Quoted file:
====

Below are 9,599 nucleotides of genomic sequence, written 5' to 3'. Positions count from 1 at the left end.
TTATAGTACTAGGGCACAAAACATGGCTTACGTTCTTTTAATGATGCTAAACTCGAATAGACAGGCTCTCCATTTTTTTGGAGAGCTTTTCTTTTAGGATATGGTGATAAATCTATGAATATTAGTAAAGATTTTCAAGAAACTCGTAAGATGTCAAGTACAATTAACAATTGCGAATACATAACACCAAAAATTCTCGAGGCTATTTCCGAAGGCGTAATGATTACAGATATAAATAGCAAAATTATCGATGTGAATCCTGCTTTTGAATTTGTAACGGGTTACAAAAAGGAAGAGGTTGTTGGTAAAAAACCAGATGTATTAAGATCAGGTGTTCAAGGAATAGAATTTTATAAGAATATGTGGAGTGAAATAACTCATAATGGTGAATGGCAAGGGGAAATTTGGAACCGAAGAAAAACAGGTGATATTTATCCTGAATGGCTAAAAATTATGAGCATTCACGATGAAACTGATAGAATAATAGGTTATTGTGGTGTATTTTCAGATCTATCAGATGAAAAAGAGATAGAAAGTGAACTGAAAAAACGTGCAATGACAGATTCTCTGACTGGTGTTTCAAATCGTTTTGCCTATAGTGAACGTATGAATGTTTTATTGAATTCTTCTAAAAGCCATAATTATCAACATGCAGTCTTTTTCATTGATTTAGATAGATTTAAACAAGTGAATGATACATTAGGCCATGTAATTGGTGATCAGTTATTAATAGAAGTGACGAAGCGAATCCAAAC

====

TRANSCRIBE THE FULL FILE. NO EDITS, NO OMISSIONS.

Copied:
Below are 9,599 nucleotides of genomic sequence, written 5' to 3'. Positions count from 1 at the left end.
TTATAGTACTAGGGCACAAAACATGGCTTACGTTCTTTTAATGATGCTAAACTCGAATAGACAGGCTCTCCATTTTTTTGGAGAGCTTTTCTTTTAGGATATGGTGATAAATCTATGAATATTAGTAAAGATTTTCAAGAAACTCGTAAGATGTCAAGTACAATTAACAATTGCGAATACATAACACCAAAAATTCTCGAGGCTATTTCCGAAGGCGTAATGATTACAGATATAAATAGCAAAATTATCGATGTGAATCCTGCTTTTGAATTTGTAACGGGTTACAAAAAGGAAGAGGTTGTTGGTAAAAAACCAGATGTATTAAGATCAGGTGTTCAAGGAATAGAATTTTATAAGAATATGTGGAGTGAAATAACTCATAATGGTGAATGGCAAGGGGAAATTTGGAACCGAAGAAAAACAGGTGATATTTATCCTGAATGGCTAAAAATTATGAGCATTCACGATGAAACTGATAGAATAATAGGTTATTGTGGTGTATTTTCAGATCTATCAGATGAAAAAGAGATAGAAAGTGAACTGAAAAAACGTGCAATGACAGATTCTCTGACTGGTGTTTCAAATCGTTTTGCCTATAGTGAACGTATGAATGTTTTATTGAATTCTTCTAAAAGCCATAATTATCAACATGCAGTCTTTTTCATTGATTTAGATAGATTTAAACAAGTGAATGATACATTAGGCCATGTAATTGGTGATCAGTTATTAATAGAAGTGACGAAGCGAATCCAAAC